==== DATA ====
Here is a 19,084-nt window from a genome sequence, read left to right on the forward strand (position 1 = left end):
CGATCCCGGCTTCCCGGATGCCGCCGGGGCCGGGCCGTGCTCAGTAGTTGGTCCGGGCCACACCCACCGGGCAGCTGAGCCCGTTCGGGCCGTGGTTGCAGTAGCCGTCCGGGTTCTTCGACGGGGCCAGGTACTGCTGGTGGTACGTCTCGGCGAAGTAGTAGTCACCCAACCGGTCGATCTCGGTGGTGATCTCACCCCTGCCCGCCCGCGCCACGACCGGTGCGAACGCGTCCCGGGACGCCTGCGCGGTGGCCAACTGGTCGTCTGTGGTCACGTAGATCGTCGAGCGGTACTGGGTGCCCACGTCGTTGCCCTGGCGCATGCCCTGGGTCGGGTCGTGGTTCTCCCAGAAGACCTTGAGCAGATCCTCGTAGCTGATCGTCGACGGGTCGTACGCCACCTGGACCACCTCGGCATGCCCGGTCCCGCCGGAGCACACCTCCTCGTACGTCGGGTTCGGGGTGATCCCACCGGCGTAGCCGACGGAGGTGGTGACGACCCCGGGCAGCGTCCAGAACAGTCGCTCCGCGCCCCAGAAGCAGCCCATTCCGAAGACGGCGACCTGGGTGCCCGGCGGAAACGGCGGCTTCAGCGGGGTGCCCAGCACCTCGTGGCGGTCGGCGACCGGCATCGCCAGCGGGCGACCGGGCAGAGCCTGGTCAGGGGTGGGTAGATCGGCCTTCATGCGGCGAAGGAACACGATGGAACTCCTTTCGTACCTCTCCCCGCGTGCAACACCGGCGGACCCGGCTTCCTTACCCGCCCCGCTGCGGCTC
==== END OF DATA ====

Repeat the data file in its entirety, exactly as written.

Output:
Here is a 19,084-nt window from a genome sequence, read left to right on the forward strand (position 1 = left end):
CGATCCCGGCTTCCCGGATGCCGCCGGGGCCGGGCCGTGCTCAGTAGTTGGTCCGGGCCACACCCACCGGGCAGCTGAGCCCGTTCGGGCCGTGGTTGCAGTAGCCGTCCGGGTTCTTCGACGGGGCCAGGTACTGCTGGTGGTACGTCTCGGCGAAGTAGTAGTCACCCAACCGGTCGATCTCGGTGGTGATCTCACCCCTGCCCGCCCGCGCCACGACCGGTGCGAACGCGTCCCGGGACGCCTGCGCGGTGGCCAACTGGTCGTCTGTGGTCACGTAGATCGTCGAGCGGTACTGGGTGCCCACGTCGTTGCCCTGGCGCATGCCCTGGGTCGGGTCGTGGTTCTCCCAGAAGACCTTGAGCAGATCCTCGTAGCTGATCGTCGACGGGTCGTACGCCACCTGGACCACCTCGGCATGCCCGGTCCCGCCGGAGCACACCTCCTCGTACGTCGGGTTCGGGGTGATCCCACCGGCGTAGCCGACGGAGGTGGTGACGACCCCGGGCAGCGTCCAGAACAGTCGCTCCGCGCCCCAGAAGCAGCCCATTCCGAAGACGGCGACCTGGGTGCCCGGCGGAAACGGCGGCTTCAGCGGGGTGCCCAGCACCTCGTGGCGGTCGGCGACCGGCATCGCCAGCGGGCGACCGGGCAGAGCCTGGTCAGGGGTGGGTAGATCGGCCTTCATGCGGCGAAGGAACACGATGGAACTCCTTTCGTACCTCTCCCCGCGTGCAACACCGGCGGACCCGGCTTCCTTACCCGCCCCGCTGCGGCTC